Okay it's in german but basically it's a shock without a negative air chamber.
    Setup doesn't come much easier than this: Just increase pressure untill there's no bobbing while pedalling on a flat surface.

    If you're a fat bastard like me you need to put the shock in the front mounting position which decreases rear wheel travel to 75mm (3") but requires less pressure.
    Last edited by LegPower; 10-18-2004 at 01:06 AM.

  12. #12
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    specs...

    My Giant (bought in Canada) has Fox Racing Shox Float R AVA. Fork is a Manitou Skareb Super SPV (which is confusing ie Super and SPV) (seems to be a mid year change in the fork?)
    Last edited by sajko; 10-18-2004 at 12:26 PM.

  13. #13
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    Negative over 50 psi...

    I have a RockShox SID rear shock and set my negative pressure over 50 psi, more like 100-125. Even though Giant recommends 50 no matter what, I find it makes the bike more responsive to smaller bumps. For racers it might not be the optimal setup, but for longer rides, it makes it more comfortable. The bike is still setup with 0 sag, positive set at 10# over my riding weight, so it still climbs good. According to the RockShox manual, you can set the negative air up to equal that of the positive air, but not over. The more negative, the more sensitive to small bumps. Try it for yourself, you will be amazed at the difference.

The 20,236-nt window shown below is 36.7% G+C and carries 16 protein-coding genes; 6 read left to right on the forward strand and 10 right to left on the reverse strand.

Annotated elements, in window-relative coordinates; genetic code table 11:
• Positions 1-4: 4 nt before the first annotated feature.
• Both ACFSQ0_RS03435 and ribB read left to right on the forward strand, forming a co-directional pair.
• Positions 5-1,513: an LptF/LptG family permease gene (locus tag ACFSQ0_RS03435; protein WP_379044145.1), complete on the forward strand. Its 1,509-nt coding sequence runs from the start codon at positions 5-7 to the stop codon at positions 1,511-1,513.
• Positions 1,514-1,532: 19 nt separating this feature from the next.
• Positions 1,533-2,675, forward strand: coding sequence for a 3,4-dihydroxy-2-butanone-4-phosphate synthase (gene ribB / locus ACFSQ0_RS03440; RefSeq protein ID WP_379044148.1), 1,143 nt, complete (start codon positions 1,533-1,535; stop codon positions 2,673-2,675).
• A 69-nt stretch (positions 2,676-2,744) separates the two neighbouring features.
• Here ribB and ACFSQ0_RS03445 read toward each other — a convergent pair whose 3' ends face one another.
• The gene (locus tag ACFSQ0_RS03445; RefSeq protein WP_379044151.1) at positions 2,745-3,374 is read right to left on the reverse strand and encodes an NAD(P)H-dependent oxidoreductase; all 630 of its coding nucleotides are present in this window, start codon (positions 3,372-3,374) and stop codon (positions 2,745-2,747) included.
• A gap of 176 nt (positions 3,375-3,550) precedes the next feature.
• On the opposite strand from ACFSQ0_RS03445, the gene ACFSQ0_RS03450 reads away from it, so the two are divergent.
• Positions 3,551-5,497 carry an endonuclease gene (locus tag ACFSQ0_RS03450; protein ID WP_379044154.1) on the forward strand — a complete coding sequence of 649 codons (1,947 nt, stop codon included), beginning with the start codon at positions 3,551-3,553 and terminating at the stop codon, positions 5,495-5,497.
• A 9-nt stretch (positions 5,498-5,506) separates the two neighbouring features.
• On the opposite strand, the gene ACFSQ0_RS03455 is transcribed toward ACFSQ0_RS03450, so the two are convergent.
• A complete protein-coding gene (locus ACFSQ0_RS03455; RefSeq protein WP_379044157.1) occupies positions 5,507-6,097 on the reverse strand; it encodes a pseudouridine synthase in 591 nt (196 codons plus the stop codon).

14. #14
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    Quote Originally Posted by Mag20
    I have a RockShox SID rear shock and set my negative pressure over 50 psi, more like 100-125. Even though Giant recommends 50 no matter what, I find it makes the bike more responsive to smaller bumps. For racers it might not be the optimal setup, but for longer rides, it makes it more comfortable. The bike is still setup with 0 sag, positive set at 10# over my riding weight, so it still climbs good. According to the RockShox manual, you can set the negative air up to equal that of the positive air, but not over. The more negative, the more sensitive to small bumps. Try it for yourself, you will be amazed at the difference.
    I can't my Fox Float R AVA only has one valve for the positive chamber.

  15. #15